Best Warrior Brings Army Secretary to Lee
Sgt. John Colmenares, the Army Best Warrior competitor representing the Eighth U.S. Army (U.S. Forces Korea), left, shares a laugh with Sgt. Maj. of the Army Raymond F. Chandler III, center, and Secretary of the Army John McHugh during a Best Warrior Competition training event at Fort Lee, Va., Oct. 5, 2011. McHugh visited Fort Lee and talked with this year's NCO and Soldier of the Year candidates to gain a better understanding of the Best Warrior process.

FORT LEE, Va., Oct. 5, 2011 -- Secretary of the Army John McHugh came to Fort Lee Wednesday to get a first-hand look at the 2011 U.S. Army Best Warrior Competition. The visit was a first for the BWC and Fort Lee, which has hosted the competition for nine consecutive years.

Sgt. Maj. of the Army Raymond F. Chandler III accompanied McHugh as he toured training sessions in the Post Field House. Maj. Gen. James L. Hodge, Combined Arms Support Command and Fort Lee commanding general, and CASCOM Command Sgt. Maj. C.C. Jenkins were also on hand for the visit.

McHugh said the Best Warrior Competition, or BWC, is an important event that brings to light the talented individuals who make up the institution of the U.S. Army.

"It really is an amazing competition, and it helps us identify some incredible Soldiers (both NCOs and junior enlisted) who were selected by their units and commands to come here and compete against each other," he said during a press conference. "And (they're) not just competing in combatives and marksmanship and all those basic skills that are so critical to today's modern warrior. Equally important, they're being challenged intellectually."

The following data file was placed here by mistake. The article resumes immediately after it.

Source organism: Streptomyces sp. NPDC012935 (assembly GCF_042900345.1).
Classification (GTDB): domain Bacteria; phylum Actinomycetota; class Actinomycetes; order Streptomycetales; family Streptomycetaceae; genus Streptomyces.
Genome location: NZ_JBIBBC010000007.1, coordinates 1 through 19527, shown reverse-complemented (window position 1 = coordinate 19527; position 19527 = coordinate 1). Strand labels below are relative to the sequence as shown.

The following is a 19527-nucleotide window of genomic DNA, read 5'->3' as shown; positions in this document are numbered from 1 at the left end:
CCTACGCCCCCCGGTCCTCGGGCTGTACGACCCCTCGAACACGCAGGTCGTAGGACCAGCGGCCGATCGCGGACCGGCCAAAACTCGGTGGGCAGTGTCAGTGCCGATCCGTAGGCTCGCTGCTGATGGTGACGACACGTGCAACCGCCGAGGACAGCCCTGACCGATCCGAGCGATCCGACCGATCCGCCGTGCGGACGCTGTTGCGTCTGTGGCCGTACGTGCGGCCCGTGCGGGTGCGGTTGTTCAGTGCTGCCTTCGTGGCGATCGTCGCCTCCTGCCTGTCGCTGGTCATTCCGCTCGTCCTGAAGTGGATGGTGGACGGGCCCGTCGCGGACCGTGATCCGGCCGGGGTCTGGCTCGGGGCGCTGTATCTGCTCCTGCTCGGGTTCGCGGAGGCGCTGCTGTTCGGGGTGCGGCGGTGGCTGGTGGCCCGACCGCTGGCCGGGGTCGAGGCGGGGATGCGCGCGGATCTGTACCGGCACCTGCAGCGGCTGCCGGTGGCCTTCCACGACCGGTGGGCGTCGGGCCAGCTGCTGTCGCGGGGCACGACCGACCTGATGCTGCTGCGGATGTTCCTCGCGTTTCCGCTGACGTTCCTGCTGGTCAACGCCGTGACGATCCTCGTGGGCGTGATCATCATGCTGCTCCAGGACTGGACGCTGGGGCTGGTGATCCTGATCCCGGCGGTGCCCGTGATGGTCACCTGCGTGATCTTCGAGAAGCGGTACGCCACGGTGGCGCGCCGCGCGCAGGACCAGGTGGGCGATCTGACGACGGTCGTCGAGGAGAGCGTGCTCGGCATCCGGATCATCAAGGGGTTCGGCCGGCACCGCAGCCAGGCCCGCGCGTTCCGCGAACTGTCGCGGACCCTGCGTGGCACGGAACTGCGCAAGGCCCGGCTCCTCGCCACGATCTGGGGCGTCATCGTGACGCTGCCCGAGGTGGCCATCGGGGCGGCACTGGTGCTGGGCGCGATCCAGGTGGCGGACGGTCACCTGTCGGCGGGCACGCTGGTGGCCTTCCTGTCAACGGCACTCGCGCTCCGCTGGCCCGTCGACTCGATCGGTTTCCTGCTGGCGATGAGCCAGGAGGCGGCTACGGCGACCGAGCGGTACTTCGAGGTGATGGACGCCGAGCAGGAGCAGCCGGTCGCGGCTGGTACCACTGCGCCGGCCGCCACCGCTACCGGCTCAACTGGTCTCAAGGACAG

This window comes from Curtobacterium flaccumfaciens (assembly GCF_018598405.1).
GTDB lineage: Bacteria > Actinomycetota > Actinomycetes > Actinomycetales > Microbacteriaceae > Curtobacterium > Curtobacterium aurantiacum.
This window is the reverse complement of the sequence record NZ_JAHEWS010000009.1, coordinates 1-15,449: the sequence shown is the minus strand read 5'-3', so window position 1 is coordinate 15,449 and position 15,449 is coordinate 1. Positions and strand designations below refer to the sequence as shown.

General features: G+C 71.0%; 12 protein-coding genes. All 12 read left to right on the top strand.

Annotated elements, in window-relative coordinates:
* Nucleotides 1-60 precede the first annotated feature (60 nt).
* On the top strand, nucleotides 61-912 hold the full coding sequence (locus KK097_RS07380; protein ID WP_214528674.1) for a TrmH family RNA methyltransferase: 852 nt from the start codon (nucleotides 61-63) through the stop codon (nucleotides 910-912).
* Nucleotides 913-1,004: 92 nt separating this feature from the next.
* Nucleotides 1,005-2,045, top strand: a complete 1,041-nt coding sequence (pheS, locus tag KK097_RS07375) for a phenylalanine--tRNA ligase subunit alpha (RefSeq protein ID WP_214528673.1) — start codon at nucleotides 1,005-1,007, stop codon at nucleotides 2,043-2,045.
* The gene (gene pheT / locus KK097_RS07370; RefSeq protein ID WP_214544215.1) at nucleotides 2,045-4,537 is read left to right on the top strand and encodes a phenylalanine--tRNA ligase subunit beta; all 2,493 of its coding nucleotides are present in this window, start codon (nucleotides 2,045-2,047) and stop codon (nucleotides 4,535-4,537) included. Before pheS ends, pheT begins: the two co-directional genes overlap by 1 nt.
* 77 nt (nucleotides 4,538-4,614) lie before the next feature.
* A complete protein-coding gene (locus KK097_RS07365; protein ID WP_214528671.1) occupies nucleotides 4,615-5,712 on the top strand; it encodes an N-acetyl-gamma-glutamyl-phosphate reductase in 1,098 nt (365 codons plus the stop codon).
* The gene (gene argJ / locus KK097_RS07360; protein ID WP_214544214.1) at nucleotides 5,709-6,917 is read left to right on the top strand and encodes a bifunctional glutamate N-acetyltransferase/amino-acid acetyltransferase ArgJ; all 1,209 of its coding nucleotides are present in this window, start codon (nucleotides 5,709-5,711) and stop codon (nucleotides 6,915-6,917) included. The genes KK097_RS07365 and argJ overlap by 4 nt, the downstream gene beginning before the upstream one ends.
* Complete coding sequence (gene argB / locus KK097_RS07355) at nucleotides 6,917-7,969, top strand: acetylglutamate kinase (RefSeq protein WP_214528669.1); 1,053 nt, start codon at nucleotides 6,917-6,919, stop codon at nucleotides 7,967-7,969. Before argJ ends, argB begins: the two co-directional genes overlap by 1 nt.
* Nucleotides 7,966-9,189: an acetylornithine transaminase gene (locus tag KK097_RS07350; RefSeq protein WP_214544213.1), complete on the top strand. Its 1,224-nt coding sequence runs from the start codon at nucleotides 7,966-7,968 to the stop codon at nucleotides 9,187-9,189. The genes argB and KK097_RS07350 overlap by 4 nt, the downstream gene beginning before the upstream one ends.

During the first few minutes of his visit, McHugh gave the Soldiers a short brief about the Army's current state of affairs and challenged them to provide input as he goes about the business of shaping the service's near future. A number of Soldiers answered that call with immediate questions and feedback.

After that, McHugh viewed the training for upcoming BWC field events and engaged Soldiers in a bit of lighthearted conversation. He said meeting and talking with troops is an "exercise in inspiration."

"This is what it's all about," he said. "I think it is absolutely essential that all the leadership, those in uniform as well as civilians, have a chance to get out here and see the Soldiers in action. It helps me personally to be more motivated and to always remember why we're in this and who we're really intending to serve."

McHugh talked extensively about Soldiers but also seized the opportunity to mention the Base Realignment and Closure achievements that transformed Fort Lee into the Sustainment Center of Excellence, as well as the support the installation received to accomplish the missions related to BRAC.

"It was a great challenge -- 56 (new) buildings, a huge influx of new Soldiers and a complete reconfiguration of the mission here," he said. "Without community support it could not have gone so successfully. I think it is important that the Army has such great neighbors, and where and when we do, and we sure have it here, to gratefully acknowledge that. So my hat's off to all the folks and the civilian leadership who has worked in partnership with the military here to make one of the finest facilities that we have anywhere."

McHugh ended his visit by having lunch with BWC contestants and Fort Lee Soldiers.

Best Warrior concludes Friday after a weeklong schedule of physical challenges, written exams and field tasks and battle drills. The winners will be announced Monday at an awards luncheon on the first day of the Association of the U.S. Army National Convention in Washington, D.C.

Additional coverage of Best Warrior can be found at www.army.mil/bestwarrior/2011.

Page last updated Thu October 6th, 2011 at 08:49